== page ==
Here’s a quick and easy way to weave some math practice into an art activity. You’ll need a sheet of 9×12″ blue construction paper and three squares per student out of plain white copy paper (of course, construction paper will work, too, but it’s not necessary). You can vary the sizes depending on how big you’d like the trees to turn out, but the ones pictured were 5″, 4″ and 3″. That’s IT! You’ve now finished prepping this activity!
Have your kids cut the squares in half to create six triangles, then arrange them in order from largest to smallest. If you haven’t had your kids practice cutting squares into triangles before, you may want to have them show you (or someone else) where they plan to cut with their fingers before they cut with scissors. It can be a challenging concept at first! We glued ours down with glue sticks, and then decorated our finished trees with a small piece of sponge dipped in a little white paint to add some extra “snow”.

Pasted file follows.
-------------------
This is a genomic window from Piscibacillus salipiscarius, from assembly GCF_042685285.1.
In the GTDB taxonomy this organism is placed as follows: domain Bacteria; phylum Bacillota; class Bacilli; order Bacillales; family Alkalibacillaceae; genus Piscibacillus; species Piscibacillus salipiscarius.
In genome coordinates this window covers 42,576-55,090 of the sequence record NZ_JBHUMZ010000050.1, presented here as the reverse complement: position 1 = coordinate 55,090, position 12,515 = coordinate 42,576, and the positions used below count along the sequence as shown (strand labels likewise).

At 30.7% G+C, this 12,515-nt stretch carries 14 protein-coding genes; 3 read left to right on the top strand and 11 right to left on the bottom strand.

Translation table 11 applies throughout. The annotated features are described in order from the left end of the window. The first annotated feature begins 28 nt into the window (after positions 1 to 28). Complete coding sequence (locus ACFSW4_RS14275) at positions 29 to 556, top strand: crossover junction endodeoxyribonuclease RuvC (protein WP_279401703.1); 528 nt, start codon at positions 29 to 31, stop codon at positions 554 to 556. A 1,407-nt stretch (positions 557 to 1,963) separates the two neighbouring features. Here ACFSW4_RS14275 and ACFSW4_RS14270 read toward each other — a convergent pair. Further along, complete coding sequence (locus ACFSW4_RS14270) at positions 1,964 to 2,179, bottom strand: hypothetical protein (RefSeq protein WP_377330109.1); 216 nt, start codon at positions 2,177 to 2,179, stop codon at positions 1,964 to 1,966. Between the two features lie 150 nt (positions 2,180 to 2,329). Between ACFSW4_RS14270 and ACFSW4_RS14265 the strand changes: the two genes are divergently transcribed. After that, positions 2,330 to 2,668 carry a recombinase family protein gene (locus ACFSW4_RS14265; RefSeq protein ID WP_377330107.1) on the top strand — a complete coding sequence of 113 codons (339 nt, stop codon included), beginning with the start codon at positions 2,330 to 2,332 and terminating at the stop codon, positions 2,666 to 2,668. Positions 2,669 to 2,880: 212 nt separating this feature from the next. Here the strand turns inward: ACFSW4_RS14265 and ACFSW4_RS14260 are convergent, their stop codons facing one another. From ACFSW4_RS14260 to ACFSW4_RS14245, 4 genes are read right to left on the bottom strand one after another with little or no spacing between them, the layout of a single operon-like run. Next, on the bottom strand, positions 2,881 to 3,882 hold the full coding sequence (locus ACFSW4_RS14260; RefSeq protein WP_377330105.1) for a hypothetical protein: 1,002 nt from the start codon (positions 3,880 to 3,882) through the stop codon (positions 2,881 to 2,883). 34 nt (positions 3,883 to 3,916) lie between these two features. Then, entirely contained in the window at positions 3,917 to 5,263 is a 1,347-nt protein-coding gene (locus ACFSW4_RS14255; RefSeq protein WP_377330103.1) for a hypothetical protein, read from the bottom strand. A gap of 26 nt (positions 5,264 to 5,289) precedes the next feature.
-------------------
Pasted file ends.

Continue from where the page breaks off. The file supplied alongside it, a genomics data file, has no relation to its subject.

This activity is a great opportunity to review the properties of squares and triangles and the concept of bigger and smaller.